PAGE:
4 Tips On How to Talk to Your Child About Building Healthy Habits

Astro­nauts, their favorite Chica­go sports team, the newest K‑pop star. These are all top­ics your child might love to talk about. But how do you talk about health with them in a way that gets them just as excit­ed as talk­ing about dinosaurs or the lat­est Tik­Tok trend? 

Talk­ing about health can be tricky, but it doesn’t have to be — and the con­ver­sa­tions you have about build­ing healthy habits now can ben­e­fit your child through­out their entire life. 

Here are 4 tips that can help you and your child have impor­tant con­ver­sa­tions about what it means to be healthy. 

1. Talk about what healthy” actu­al­ly means. 

Talk­ing to your child about form­ing healthy habits means talk­ing about what healthy” actu­al­ly means. Health includes many parts of our life, and every­one may have their own def­i­n­i­tion of what it means to be healthy. You might say that some­thing is healthy if it helps their body or brain grow, become stronger, or have more energy. 

One of the most com­mon places you might talk about healthy choic­es is when it comes to food. Try to avoid say­ing that some food is good for you” and oth­er food is bad for you.” Instead, focus on how dif­fer­ent foods can help you. 

With a broad def­i­n­i­tion of what it means to be healthy, you can talk about how foods have vit­a­mins, min­er­als, pro­teins, and carbs. You can talk about how your body needs a bal­ance of all of these. Some foods (like eggs and bananas) give you lots of ener­gy which can help you play out­side or do sports. Oth­er foods, (like yogurt or milk) help your bones grow strong. And some foods might seem healthy (like some gra­nola bars or diet soda) but actu­al­ly aren’t. 

Your child’s pri­ma­ry care physi­cian or pedi­a­tri­cian can play an impor­tant role in build­ing healthy habits. Sched­ule an appoint­ment today. 

2. Remem­ber, healthy habits aren’t just about food. 

Being healthy isn’t only about the foods you eat. Talk to your child about the healthy habits they can build in all areas of their life:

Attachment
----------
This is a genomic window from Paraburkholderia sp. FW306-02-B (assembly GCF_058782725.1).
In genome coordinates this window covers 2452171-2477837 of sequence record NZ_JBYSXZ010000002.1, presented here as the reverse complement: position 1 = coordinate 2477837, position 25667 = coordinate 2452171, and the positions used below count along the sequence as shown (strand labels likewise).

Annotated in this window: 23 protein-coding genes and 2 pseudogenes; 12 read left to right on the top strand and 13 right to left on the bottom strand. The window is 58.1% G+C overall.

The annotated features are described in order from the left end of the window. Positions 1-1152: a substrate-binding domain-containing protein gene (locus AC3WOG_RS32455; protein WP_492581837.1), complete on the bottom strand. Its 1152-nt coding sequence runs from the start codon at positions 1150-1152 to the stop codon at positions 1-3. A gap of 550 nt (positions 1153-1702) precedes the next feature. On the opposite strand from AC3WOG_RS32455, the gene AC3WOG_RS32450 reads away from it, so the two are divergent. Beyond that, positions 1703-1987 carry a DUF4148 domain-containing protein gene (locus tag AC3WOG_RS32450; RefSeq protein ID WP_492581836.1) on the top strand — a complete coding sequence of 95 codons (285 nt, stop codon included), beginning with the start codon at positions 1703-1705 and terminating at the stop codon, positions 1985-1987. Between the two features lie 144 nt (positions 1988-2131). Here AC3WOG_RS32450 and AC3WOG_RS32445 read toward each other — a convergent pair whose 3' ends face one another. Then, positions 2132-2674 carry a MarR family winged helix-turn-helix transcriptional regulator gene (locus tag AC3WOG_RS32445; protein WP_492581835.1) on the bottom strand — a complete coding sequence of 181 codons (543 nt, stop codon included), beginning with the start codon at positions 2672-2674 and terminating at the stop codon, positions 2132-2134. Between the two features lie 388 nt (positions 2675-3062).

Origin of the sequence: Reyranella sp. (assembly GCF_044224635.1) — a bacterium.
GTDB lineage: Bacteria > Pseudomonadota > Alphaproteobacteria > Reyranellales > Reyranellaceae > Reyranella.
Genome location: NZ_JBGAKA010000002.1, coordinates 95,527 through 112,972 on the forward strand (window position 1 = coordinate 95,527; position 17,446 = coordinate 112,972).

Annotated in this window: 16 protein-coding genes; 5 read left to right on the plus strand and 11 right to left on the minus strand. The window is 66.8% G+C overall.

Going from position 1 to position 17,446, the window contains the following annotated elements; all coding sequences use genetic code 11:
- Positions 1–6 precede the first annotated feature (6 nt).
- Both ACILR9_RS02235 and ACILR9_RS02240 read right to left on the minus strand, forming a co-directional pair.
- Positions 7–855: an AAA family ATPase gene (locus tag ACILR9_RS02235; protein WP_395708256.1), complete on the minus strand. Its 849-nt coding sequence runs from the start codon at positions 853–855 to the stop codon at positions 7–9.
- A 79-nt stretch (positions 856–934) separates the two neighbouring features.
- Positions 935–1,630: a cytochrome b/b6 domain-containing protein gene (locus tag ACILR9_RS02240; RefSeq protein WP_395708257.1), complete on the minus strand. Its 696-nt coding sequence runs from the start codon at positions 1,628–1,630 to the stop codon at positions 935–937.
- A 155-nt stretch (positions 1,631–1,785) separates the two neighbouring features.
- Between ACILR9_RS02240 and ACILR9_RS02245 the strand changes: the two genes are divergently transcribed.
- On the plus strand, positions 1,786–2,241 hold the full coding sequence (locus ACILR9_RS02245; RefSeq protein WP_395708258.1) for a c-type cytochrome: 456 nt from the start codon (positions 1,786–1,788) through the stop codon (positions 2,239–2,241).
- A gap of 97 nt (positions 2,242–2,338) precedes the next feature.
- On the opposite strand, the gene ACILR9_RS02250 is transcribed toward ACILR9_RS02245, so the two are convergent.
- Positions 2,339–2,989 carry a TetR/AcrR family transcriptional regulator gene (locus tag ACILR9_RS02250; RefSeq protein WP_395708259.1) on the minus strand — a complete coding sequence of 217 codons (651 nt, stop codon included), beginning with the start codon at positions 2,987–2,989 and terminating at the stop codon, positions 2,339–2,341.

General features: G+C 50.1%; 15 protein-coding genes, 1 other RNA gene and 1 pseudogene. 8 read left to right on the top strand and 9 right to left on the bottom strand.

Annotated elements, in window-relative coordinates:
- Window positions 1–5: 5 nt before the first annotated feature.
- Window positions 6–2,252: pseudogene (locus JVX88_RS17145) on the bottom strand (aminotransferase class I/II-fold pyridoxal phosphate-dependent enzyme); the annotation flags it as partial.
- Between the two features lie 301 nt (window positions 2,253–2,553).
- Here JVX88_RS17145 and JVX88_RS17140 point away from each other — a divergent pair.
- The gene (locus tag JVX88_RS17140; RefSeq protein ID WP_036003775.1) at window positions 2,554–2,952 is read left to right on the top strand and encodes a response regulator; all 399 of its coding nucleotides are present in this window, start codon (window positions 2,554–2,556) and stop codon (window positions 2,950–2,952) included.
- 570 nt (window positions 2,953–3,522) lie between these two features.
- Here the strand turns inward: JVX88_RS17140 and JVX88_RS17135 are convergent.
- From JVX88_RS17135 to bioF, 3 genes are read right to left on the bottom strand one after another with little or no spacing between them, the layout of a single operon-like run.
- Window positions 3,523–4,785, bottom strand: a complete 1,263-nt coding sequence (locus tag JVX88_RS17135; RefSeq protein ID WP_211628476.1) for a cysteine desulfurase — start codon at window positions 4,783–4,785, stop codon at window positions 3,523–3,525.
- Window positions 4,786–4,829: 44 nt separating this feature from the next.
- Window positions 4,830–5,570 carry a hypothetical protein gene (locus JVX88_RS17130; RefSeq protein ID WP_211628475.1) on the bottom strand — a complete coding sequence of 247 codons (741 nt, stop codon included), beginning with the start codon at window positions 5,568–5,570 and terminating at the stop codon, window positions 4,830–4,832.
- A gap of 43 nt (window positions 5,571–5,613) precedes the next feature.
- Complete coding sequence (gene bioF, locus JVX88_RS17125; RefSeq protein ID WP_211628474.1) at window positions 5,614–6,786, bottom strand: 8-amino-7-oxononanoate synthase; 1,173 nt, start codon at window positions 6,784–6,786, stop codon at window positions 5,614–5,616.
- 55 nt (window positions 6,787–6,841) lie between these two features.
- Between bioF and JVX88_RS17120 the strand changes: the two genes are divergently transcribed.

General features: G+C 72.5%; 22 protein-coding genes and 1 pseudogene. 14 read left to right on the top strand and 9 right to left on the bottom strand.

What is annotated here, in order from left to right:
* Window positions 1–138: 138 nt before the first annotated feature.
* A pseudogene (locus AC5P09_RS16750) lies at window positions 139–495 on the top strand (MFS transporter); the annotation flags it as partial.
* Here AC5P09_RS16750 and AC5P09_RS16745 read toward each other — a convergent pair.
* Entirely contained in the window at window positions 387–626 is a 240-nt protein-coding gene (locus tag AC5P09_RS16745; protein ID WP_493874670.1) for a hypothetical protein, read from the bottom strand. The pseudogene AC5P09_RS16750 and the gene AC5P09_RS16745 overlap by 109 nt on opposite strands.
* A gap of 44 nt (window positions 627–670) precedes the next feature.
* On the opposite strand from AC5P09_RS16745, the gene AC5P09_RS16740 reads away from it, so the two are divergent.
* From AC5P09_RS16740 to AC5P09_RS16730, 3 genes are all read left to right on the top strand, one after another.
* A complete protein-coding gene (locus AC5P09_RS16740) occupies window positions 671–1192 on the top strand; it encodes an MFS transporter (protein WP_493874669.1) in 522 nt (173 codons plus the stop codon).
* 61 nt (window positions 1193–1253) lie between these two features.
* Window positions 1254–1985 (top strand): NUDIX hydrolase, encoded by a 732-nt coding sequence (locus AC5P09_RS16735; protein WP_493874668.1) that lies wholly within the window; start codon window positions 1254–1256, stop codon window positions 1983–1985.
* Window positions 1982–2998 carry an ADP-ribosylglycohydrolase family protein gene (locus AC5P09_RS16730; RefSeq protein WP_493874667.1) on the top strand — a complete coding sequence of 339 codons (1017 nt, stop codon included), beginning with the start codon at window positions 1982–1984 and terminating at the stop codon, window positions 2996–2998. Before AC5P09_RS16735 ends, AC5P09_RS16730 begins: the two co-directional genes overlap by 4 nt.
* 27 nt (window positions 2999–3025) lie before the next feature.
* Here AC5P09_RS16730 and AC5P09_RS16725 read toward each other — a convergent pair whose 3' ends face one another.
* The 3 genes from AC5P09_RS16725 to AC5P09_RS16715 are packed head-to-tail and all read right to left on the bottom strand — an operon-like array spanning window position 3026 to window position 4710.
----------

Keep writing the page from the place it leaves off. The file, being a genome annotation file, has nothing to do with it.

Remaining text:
• Sleep: Chil­dren between 6 and 12 years old should aim for 9 to 11 hours of sleep per night, and teens should aim for 8 to 10 hours of sleep per night. 
  • Move­ment: Chil­dren and teens between 6 and 17 years old should do at least 1 hour of phys­i­cal activ­i­ty dai­ly that includes aer­o­bic, mus­cle-strength­en­ing, and bone-strength­en­ing activities. 
  • Safe­ty: Stay­ing healthy also means stay­ing safe. From sports safe­ty to respond­ing to peer pres­sure, there are many choic­es your child might have to make that you can talk about together.

3. Be hon­est about men­tal health. 

In addi­tion to talk­ing about dif­fer­ent aspects of phys­i­cal health, it’s impor­tant to have con­ver­sa­tions about men­tal health, too. Your child will face dif­fer­ent chal­lenges as they grow up — and they may be dif­fer­ent from the chal­lenges you expe­ri­enced yourself. 

Help your child under­stand that men­tal health is a nor­mal part of life and that every­one gets stressed or sad from time to time. But when these feel­ings are fre­quent, they may need more men­tal health sup­port. Just like their phys­i­cal health needs atten­tion, men­tal well-being is equal­ly impor­tant. This might mean tak­ing the time your­self to learn more about com­mon men­tal health issues and their symptoms. 

Let your child know you’re always here to lis­ten — with­out judg­ing. Ask them open-end­ed ques­tions that can’t be answered with a yes” or a no” to encour­age your child to share their thoughts and emotions. 

When talk­ing about what it means to be healthy, it’s also good to be a role mod­el for pos­i­tive behav­iors — and not only talk about behav­iors to avoid. For old­er chil­dren and teens, this might look like mod­el­ing self-care or start­ing a grat­i­tude jour­nal. For younger chil­dren, this might look like tak­ing 10 deep breaths when they’re scream­ing in a gro­cery store. 

Tip: Don’t leave social media out of your con­ver­sa­tion about men­tal health. Teenagers often know how social media is mak­ing them feel, but might not know what to do about it. Talk togeth­er about its pos­i­tive and neg­a­tive impacts so you can both make informed choic­es about their social media usage. 

4. Set health goals togeth­er. 

From walk­ing on the bike path with their friends to mak­ing their bed in the morn­ing, all sorts of choic­es can make an impact on your child’s men­tal and phys­i­cal health. When they can see the way that health is all around them, you can help them set goals about what habits they may want to focus on. 

Maybe they want to eat more fruit in the lunch they pack for school. Or maybe they want to try out a new sport or oth­er types of phys­i­cal activ­i­ty. They may even want to set bound­aries for them­selves around their social media usage. 

You and your child can build healthy habits togeth­er, and it all starts with a con­ver­sa­tion. What­ev­er goals they think are impor­tant, you can be there to sup­port and encour­age them along the way. 

Health Topics:

  • As both a pediatrician and a mom, I know how important the parent-pediatrician relationship can be. I want us to be a safe space to share questions, voice concerns, and learn whether it's your first or fourth child. I am passionate about evidence-based medicine that is accessible and understandable to the parent. I look forward to working with you!